Hmmm, an idle tale! There are lots of people nowadays who think that the resurrection of Jesus Christ is “an idle tale,” that it is a made-up story that couldn’t possibly be true. Fact is, even the apostles did not believe it when the women came running to report that the tomb was empty and that Jesus had risen from the dead. And can you blame them? The idea that a dead person has come back from the dead is simply preposterous.

But that is just the point, isn’t it? In the resurrection of Jesus Christ, God has done the impossible! God has raised Jesus from the dead and in so doing has won the victory over death once and for all.

Because Jesus has risen, our lives are now transformed; death no longer has the final say. This transformation affects our lives in the here and now, enabling us to live as God’s people: people who have been transformed in order to transform the world!

As Martin Luther wrote in his Easter Hymn of 1524:

So let us keep the festival
Whereto the Lord invites us;
Christ is himself the Joy of all,
The Sun that warms and lights us.
By His grace He doth impart
Eternal sunshine to the heart;
The night of sin is ended.
Hallelujah!

With the sunshine of the resurrection in our hearts, let’s tell the world: Alleluia. Christ is risen. He is risen indeed. Alleluia.

Bishop Wolfgang D. Herz-Lane
Delaware-Maryland Synod, ELCA

Wolfgang

 

Easter Message from Presiding Bishop Elizabeth Eaton

Easter is early this year, and in many places across this church trees will still be bare and fields barren. It might even snow. But on Easter morning we will gather to greet the risen Son and give thanks to God for the new life we have in Jesus Christ.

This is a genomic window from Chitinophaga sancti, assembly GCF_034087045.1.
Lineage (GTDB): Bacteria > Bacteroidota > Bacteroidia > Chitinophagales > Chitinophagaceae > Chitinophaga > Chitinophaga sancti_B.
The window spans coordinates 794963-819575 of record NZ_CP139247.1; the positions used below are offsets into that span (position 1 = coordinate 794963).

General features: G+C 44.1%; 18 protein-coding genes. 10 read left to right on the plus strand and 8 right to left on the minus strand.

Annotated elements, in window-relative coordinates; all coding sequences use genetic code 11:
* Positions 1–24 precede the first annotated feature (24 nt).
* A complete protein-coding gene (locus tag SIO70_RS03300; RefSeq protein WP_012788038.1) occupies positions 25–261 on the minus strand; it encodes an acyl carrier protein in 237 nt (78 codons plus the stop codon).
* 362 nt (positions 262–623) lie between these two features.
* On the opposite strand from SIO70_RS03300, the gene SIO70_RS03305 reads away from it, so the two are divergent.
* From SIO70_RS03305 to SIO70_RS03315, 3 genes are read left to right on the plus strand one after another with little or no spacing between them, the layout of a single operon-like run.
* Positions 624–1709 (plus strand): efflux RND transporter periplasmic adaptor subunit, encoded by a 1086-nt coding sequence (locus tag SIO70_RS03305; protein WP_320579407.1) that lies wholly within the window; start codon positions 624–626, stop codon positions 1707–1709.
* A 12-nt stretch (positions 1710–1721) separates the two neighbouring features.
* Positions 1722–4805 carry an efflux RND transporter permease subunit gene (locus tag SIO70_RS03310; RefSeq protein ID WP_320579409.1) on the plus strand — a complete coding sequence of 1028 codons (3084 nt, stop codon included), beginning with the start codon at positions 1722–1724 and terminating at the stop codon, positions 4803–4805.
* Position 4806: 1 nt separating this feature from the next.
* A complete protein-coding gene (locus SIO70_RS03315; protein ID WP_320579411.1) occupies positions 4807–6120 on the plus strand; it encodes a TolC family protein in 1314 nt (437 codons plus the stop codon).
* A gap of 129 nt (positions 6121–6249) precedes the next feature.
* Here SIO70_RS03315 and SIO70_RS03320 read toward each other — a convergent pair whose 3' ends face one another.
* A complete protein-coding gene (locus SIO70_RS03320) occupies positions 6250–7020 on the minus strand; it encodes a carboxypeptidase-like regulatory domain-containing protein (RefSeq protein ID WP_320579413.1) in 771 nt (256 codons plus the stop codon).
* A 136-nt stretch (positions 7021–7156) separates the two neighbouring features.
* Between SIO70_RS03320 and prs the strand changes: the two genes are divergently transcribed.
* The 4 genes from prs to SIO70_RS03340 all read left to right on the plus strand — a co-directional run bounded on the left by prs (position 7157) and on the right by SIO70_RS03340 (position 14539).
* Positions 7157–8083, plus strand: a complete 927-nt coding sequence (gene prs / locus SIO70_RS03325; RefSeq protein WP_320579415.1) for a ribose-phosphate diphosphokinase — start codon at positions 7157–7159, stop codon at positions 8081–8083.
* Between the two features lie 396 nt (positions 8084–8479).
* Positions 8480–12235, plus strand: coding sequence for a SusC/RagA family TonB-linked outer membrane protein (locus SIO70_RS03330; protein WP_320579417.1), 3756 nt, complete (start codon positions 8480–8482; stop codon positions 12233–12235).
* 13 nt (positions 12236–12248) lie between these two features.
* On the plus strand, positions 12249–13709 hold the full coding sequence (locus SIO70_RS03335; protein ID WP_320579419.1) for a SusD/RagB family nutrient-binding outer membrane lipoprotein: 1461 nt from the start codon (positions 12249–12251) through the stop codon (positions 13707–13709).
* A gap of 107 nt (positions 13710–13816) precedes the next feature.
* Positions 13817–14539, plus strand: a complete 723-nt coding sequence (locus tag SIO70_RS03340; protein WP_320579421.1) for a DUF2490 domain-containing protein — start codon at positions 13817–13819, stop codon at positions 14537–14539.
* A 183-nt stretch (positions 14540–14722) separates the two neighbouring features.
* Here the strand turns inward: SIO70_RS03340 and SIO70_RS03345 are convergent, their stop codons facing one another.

Two things come to mind this Easter when there is still only the hint of spring: Jesus’ words to his disciples just before his crucifixion and a hymn.

Jesus said, “The hour has come for the Son of Man to be glorified. Very truly, I tell you, unless a grain of wheat falls into the earth and dies, it remains just a single grain; but if it dies, it bears much fruit.” Jesus was talking about his death, but he was also assuring his disciples and us that death is not the end, that, though it might seem impossible and even terrifying to step into the void, God brings life out of death.

The hymn is ELW 379.

Now the green blade rises from the buried grain,
wheat that in dark earth many days has lain;
love lives again, that with the dead has been;
love is come again like wheat arising green.

The tune is actually a French Christmas carol. How perfect that, in the bleak midwinter, the promise of spring was planted.

St. Paul wrote, “Do you not know that all of us who have been baptized into Christ Jesus were baptized into his death?” We have already fallen into the earth and died. “For if we have been united with him in a death like his, we will certainly be united with him in a resurrection like his.” We will not remain alone. We will bear fruit.

The seed has been planted in all the barren places in the world and in our lives. That gives us the power and the hope – especially in the face of our brokenness – to see life where the world only sees death … in refugee camps and hospice units, in parched earth and in floods, in oppression and denied justice we are bold to confess. Now the green blade rises. Now love lives again. Now love comes again like wheat arising green.

Christ is risen.

Elizabeth A. Eaton
Presiding Bishop
Evangelical Lutheran Church in America

 

Easter message from ELCA Presiding Bishop Elizabeth Eaton 2016 from ELCA on Vimeo.